Oh, come, Jacob. Come back.

Meet the Author

Leanna Ellis is the winner of the National Readers' Choice Award and Romance Writers of America's Golden Heart Award. She has written numerous books for Harlequin/Silhouette and has published four books with B&H Publishing. She lives in Texas with her husband, two children, and wide assortment of pets.

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Plain Fear 3.6 out of 5 based on 0 ratings. 67 reviews.
Anonymous More than 1 year ago
Plain Fear: Forsaken is not spooky or at all an atmospheric vampire paranormal story. Although not a book I would normally read, this book was recommended to be by a co-worker because I am a vampire fan. This is the first book I've read where the lead characters were Amish. I felt that there wasn¿t a huge presence of the Amish styles though, just some key term words thrown around, and some Bible scripture, and poof, it¿s an Amish book. Either way I read the blurb about the book and felt compelled to see how a vampire tied into an Amish story. The writing is flat and the characters the same. It doesn't take much on the reader's part to figure out who the vampire Avika is. This book takes on several different points of view and the ending is left wide open, if felt incomplete and rushed. I spent much of this book, hoping it would get better and hoping there would be some twist I missed, something to make me go ¿OH!¿, but nothing came. Overall, this book was a big miss for me, I wish it had been more but it is what it is; which is, Vampires with the Amish.
JerriB More than 1 year ago
Satan is a roaring lion seeking whom he may devour...while masquerading as an angel of light. This book is an excellent picture of just how that happens. Something traumatic happens. A person gets stuck in the void instead of looking beyond it and letting God fill it with something new, and Satan steps in with a great answer. In fact, the answer seems almost too good to be true. Because it is. It is spiritual warfare 101, but it is so much more. It is Truth on deep, deep levels. The truth of our deep need for love and the ability to trust and believe in something that lasts a lifetime. The Truth of how cunning Satan can be. And the Truth of God's protection, provision, and love. Leanna Ellis has done a fabulous job of weaving a story of intrigue, suspense, and Truth that not only cuts to the heart of human need but shows with wondrous detail how God puts lives--singular and plural--together for a greater purpose. It is easy to stand in the aftermath of trauma and see what has been lost. It is another thing to stand in the aftermath of trauma and realize there is much to be taken from it...and much to be given to others whether that be in compassion, love, wisdom, skill set, or simple presence. One never knows how God will use one's own pain or one's own loss to be the healing balm or to bring victory to another...especially to someone who feels "Forsaken".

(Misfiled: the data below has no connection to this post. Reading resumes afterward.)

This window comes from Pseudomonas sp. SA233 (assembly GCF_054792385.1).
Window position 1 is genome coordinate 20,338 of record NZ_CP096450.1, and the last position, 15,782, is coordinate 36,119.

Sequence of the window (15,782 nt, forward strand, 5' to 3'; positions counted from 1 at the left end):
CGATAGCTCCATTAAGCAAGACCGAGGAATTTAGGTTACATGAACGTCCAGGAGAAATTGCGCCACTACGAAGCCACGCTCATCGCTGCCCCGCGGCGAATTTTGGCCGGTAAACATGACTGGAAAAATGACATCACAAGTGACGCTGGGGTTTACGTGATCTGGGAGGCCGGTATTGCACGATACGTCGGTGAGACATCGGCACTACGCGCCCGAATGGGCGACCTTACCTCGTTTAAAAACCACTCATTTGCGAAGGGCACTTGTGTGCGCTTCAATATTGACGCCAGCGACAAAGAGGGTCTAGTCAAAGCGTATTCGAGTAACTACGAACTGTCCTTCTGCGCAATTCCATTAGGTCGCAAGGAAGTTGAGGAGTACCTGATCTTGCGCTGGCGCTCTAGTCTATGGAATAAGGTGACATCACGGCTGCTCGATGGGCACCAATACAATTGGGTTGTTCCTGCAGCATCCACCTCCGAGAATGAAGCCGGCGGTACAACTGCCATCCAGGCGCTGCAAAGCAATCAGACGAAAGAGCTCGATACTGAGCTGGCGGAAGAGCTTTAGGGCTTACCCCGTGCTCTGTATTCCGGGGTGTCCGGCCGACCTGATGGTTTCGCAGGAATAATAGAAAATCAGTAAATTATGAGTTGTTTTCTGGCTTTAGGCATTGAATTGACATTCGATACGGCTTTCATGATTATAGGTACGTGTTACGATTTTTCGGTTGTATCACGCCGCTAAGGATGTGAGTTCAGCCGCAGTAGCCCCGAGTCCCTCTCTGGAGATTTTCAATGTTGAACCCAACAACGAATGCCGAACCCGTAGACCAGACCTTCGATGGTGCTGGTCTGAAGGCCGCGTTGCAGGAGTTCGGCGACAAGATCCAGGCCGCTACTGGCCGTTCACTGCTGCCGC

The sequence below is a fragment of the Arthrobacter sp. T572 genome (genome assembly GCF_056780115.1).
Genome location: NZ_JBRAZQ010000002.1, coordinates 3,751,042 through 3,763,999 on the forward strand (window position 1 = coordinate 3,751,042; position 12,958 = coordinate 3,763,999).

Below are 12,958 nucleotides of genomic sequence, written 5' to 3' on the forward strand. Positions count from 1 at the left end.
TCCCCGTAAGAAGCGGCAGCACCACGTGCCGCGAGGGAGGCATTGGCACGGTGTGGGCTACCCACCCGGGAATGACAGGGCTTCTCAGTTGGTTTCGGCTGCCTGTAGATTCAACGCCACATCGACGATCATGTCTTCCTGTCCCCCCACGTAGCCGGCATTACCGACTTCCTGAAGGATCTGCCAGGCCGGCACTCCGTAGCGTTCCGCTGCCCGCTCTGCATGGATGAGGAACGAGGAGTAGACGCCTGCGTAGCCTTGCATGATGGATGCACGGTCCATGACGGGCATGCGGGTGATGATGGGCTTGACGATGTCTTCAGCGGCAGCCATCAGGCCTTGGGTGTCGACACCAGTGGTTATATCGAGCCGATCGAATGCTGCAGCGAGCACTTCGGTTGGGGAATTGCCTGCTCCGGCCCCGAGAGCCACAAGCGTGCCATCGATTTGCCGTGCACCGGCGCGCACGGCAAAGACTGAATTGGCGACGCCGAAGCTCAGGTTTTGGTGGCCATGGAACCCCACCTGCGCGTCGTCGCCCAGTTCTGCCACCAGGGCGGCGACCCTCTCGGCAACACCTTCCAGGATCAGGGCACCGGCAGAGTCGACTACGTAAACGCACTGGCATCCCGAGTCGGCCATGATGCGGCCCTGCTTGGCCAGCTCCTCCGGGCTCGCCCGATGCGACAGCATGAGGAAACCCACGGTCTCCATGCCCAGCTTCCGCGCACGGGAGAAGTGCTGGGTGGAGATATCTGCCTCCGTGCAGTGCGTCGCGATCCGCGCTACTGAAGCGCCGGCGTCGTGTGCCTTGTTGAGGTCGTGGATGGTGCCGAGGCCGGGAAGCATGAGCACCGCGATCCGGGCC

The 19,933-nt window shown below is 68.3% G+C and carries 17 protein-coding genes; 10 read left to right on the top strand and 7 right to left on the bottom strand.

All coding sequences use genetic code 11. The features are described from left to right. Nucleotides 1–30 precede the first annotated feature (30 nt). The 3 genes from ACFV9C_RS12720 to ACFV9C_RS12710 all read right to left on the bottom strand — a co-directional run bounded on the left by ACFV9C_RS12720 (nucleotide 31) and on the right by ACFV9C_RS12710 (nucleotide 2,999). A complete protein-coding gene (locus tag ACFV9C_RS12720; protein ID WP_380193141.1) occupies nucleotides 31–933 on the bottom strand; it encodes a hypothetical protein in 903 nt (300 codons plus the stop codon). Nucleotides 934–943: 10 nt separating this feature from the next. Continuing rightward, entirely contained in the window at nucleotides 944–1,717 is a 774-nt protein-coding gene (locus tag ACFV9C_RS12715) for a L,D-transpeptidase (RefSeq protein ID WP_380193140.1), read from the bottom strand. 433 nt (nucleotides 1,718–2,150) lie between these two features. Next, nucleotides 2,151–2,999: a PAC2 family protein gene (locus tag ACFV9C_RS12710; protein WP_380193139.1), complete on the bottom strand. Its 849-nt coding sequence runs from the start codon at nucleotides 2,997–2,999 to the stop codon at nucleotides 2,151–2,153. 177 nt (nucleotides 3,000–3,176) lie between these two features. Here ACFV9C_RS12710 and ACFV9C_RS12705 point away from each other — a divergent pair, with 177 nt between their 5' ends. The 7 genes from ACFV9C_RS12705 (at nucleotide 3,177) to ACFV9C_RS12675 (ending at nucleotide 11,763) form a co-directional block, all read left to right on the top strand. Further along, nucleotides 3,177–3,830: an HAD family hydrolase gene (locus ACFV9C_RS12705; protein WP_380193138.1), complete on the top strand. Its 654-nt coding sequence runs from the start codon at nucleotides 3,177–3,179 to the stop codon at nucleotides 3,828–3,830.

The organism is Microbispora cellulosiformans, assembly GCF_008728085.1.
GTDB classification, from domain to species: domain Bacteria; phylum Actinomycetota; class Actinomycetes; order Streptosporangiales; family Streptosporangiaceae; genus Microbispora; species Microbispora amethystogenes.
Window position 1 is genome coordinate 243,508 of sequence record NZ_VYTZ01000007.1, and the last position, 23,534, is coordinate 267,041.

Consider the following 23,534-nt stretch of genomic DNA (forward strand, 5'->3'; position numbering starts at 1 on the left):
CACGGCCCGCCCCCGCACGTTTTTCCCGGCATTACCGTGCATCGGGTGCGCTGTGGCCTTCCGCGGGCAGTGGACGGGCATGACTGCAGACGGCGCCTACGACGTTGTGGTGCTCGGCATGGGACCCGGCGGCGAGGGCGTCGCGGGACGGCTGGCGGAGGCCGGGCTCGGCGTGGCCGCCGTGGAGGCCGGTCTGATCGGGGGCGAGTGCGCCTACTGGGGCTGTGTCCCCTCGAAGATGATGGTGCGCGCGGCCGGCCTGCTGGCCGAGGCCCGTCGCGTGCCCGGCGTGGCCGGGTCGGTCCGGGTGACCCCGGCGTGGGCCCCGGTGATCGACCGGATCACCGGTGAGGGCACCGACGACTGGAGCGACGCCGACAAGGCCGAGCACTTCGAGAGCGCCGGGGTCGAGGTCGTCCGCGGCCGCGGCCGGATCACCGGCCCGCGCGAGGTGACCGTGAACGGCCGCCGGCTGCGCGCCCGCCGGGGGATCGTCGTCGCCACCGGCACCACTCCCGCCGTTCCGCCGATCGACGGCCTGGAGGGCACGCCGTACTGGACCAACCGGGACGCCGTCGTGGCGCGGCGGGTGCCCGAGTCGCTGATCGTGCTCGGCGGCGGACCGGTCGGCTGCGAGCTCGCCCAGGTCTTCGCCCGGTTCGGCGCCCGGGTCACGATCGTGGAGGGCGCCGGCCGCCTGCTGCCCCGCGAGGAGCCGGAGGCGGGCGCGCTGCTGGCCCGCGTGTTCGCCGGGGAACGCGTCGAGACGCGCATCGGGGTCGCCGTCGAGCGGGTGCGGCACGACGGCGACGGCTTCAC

Anonymous More than 1 year ago
It was an enjoyable read to pass away a slow weekend. It's nit earth shattering but does give great insight into the eorld of the amish.
NiceChick More than 1 year ago
Both my husband and I read this book. He LOVED it...I thought it was good. Having spent many summers living on an Amish farm, I know that it was very far-fetched (well, it IS about vampires so that wasn't a huge surprise). But it was a really good read. Well written, moves quickly, good characters. A few holes in the story that are missing closure but I recommend it.
Anonymous More than 1 year ago
Had a hard time staying with this book, but made myself finish it. It was just OK
JosieUtah More than 1 year ago
I'm not a fan of vampire books, but found this one to keep my interest from page to page. It was a good way to spend the day.
Anonymous More than 1 year ago
Little character development, bloody and not a happy ending
Anonymous More than 1 year ago
Very predictable- not my favorite, but not the worst either
Anonymous More than 1 year ago
First time I've read anything by Leanna Ellis. "Plain Fear" is a good read.
Anonymous More than 1 year ago
Would recommend to a friend.
Anonymous More than 1 year ago
It was a good love story involving a vampire in the amish community. It was different.
Anonymous More than 1 year ago
Boring coul not get into it at all
Anonymous More than 1 year ago
Anonymous More than 1 year ago
Excellent read. Vampires and Amish we need more like this. Started Book 2. Couldn't put book 1 down.
WritermomHB More than 1 year ago
Good Reading, but Watch Out! The cover of this book reflects well the inside writing: very dark and mysterious. Leanna Ellis doesn’t usually write in this mode, but she, as in all her writing, does this one very well. Anyone familiar with her previous work would wonder why Leanna would write a book about vampires and the Amish world. There definitely exists a need for someone to treat this subject, as there are more and more movies and television shows and books coming out in this genre. The subject is so evil it takes a very strong writer to handle it. This book has been heavily prayed over and received much support in its work. Leanna has done an excellent job of research both of the vampires and of the Amish. The book is well-written. The characters are very strong. Her plot will keep you turning pages to see what happens next, and at the end of the book, you’re looking for the sequel, which I’m sure will be coming. I would recommend this book to anyone with any interest in the subject of vampires and how young people may be drawn to them. But beware. Vampires ARE evil.
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bkwormIA More than 1 year ago
I love reading Amish fiction and not overly interested in the vampre craze but this book was very intriging. It got pretty gruesome in parts but good always overcomes evil. Sounds like maybe a sequel will be forthcoming?
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Anonymous More than 1 year ago
Vampires as a subject is not usually my pick but the book was good after I got into it.